still have a tough time when someone in their forties calls me "sir".
All this has given me a little mid-life crisis (don't I wish!) and I find myself wanting to run out and buy a sports car.
The only problem is, something in my aging cranium keeps whispering "Buick"! Arrgh!!
Monday, May 22, 2006
Mansoor's Stealth Launch
It was interesting to find, upon returning from a short vacation, that as-yet-unannounced candidate for re-election, Mayor
Allan Mansoor, has apparently launched his campaign. What else would you call his little speech during the "council
member comments" portion of the last City Council meeting on May 16th and his Community Commentary in the Daily Pilot
5:51 pm pdt
Without yet officially announcing his campaign, the mayor has used his bully pulpit to get a running start on the field as
he regaled us verbally and in print about his accomplishments during his tenure on the City Council. He should be extremely
grateful to the editors of the Daily Pilot for their decision to publish his commentary, which was obviously ripped right
from his pending campaign brochures. That kind of publicity would have cost him some big bucks if he had already announced
his decision to run again.
In his commentary Mansoor took exception to Parks and Recreation Commissioner Byron de Arakal's recent observation in the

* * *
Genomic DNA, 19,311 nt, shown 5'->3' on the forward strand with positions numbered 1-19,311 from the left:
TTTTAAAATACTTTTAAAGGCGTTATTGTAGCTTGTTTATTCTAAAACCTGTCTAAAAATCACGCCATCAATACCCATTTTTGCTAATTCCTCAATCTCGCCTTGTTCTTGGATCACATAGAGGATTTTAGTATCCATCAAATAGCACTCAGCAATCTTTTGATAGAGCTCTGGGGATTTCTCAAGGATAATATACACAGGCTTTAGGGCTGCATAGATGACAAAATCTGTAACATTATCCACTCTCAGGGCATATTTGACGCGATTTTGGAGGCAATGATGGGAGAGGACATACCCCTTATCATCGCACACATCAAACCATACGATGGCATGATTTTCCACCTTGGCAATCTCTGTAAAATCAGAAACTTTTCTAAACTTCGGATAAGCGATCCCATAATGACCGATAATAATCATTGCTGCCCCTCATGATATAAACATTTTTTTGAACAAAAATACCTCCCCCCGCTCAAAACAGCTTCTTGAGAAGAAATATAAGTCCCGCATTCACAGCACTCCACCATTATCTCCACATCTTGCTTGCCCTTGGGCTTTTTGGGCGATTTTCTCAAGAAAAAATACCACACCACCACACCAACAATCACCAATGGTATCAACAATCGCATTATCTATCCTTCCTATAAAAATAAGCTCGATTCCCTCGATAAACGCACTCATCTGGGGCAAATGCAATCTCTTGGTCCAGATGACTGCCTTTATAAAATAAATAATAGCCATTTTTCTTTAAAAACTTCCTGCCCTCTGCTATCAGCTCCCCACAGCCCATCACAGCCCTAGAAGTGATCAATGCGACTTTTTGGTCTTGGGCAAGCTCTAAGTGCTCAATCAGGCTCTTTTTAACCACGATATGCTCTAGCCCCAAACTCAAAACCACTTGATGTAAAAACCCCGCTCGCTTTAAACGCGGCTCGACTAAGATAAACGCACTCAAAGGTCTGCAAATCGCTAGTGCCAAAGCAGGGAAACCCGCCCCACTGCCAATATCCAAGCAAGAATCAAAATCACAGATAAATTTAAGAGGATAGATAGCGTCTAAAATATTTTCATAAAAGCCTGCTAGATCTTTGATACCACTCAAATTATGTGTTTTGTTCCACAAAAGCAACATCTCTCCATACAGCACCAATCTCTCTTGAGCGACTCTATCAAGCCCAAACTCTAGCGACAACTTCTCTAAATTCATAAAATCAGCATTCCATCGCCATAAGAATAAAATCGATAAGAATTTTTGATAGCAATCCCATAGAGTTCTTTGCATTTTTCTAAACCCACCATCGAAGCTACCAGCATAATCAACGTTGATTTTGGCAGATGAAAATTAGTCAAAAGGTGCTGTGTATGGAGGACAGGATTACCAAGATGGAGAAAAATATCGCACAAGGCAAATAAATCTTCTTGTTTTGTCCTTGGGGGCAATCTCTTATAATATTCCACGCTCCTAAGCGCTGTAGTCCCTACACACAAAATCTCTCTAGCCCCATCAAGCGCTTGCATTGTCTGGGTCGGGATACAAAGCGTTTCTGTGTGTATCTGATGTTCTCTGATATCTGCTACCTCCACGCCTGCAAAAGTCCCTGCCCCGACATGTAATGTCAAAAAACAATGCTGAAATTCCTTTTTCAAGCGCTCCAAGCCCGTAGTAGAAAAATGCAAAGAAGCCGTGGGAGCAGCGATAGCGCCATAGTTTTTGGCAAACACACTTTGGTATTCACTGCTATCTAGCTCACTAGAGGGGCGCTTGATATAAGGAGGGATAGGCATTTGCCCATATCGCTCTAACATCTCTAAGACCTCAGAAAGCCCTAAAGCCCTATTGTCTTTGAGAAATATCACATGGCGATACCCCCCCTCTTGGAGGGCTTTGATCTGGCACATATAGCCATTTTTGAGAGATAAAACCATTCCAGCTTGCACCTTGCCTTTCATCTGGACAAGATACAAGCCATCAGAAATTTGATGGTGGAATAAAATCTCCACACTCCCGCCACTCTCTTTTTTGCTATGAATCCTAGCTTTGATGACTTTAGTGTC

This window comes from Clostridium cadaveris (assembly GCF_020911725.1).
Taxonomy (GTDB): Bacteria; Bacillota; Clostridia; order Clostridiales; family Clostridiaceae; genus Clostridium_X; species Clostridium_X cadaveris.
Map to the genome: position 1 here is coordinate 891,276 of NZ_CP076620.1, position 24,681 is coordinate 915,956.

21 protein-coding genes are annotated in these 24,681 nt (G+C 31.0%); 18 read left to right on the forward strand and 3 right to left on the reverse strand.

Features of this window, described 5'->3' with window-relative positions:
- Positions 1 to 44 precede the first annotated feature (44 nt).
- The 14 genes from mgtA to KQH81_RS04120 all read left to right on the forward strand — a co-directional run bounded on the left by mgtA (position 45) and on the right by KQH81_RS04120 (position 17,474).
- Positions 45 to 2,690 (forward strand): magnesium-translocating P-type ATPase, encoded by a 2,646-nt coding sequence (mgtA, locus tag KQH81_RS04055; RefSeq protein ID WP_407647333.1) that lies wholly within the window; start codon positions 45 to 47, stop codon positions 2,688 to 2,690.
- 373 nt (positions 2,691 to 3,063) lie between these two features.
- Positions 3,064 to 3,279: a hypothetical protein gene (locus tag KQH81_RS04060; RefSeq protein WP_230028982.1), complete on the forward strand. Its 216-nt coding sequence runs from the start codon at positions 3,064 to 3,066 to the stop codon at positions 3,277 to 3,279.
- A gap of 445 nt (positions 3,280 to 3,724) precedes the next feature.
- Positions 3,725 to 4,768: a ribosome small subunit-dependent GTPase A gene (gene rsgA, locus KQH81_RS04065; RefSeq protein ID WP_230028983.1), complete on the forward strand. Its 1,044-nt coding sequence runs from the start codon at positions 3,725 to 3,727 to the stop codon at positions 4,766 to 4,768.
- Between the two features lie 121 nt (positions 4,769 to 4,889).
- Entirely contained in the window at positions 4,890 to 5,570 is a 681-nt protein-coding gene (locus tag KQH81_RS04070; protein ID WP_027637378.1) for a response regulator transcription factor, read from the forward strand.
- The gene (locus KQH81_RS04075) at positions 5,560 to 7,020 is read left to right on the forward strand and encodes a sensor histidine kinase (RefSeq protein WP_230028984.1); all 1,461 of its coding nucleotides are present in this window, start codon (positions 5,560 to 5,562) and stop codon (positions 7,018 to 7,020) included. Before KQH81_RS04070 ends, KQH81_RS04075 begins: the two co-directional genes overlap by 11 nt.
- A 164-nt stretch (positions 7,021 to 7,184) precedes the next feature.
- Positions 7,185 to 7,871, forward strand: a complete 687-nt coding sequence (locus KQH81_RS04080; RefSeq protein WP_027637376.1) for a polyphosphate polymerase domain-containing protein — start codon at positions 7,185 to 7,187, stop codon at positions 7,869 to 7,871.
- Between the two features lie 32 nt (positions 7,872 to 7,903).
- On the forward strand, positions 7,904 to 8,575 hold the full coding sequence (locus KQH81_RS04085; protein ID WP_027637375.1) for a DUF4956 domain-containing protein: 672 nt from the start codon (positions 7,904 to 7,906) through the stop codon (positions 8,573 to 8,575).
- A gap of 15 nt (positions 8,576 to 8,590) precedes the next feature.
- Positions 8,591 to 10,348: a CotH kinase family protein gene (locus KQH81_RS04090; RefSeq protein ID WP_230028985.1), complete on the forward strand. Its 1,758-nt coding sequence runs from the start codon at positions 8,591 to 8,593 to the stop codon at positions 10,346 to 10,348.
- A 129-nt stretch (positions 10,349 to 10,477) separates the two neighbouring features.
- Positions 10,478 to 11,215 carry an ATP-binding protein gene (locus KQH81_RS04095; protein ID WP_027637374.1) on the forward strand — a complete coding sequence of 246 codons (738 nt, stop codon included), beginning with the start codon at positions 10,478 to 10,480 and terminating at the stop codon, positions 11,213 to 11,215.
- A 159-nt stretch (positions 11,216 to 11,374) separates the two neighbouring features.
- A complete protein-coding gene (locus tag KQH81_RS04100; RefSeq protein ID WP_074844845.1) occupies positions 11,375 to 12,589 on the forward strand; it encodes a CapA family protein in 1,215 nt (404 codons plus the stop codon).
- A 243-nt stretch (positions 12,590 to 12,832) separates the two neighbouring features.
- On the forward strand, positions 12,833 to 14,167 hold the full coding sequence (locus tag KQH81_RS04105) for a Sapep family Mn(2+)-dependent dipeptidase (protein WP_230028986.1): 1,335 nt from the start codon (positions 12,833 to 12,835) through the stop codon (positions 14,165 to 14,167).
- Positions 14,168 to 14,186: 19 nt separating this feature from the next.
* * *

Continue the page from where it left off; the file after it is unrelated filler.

Daily Pilot that the up-coming election would be a one or two- issue race - the lighted fields and immigration. The mayor
went on to take credit for many things during his tenure that were already in the works when he was elected in 2002. He referred
to the term "improvement", which is straight out of his Westside Improver's handbook. You know The Improvers, that
knot of angry, frustrated westside residents that gave us Chris Steel in 2000, Mansoor in 2002 and Eric Bever in 2004.
Mansoor cites as an "accomplishment" the closure of the Job Center - a facility that served the needs of this city
well for nearly two decades after is was created by a cadre of city leaders who really understood what it means to serve the
entire city, not just a vocal few.
Mansoor neglected to mention his ham-handed attempt to cross-designate Costa Mesa law enforcement officers as immigration
screeners among his "accomplishments". No wonder. His plan, which no law enforcement leader in Orange County thinks
will do the job, has ripped this city apart and has made it the poster child for intolerance. His re-election will likely
result in more of the above.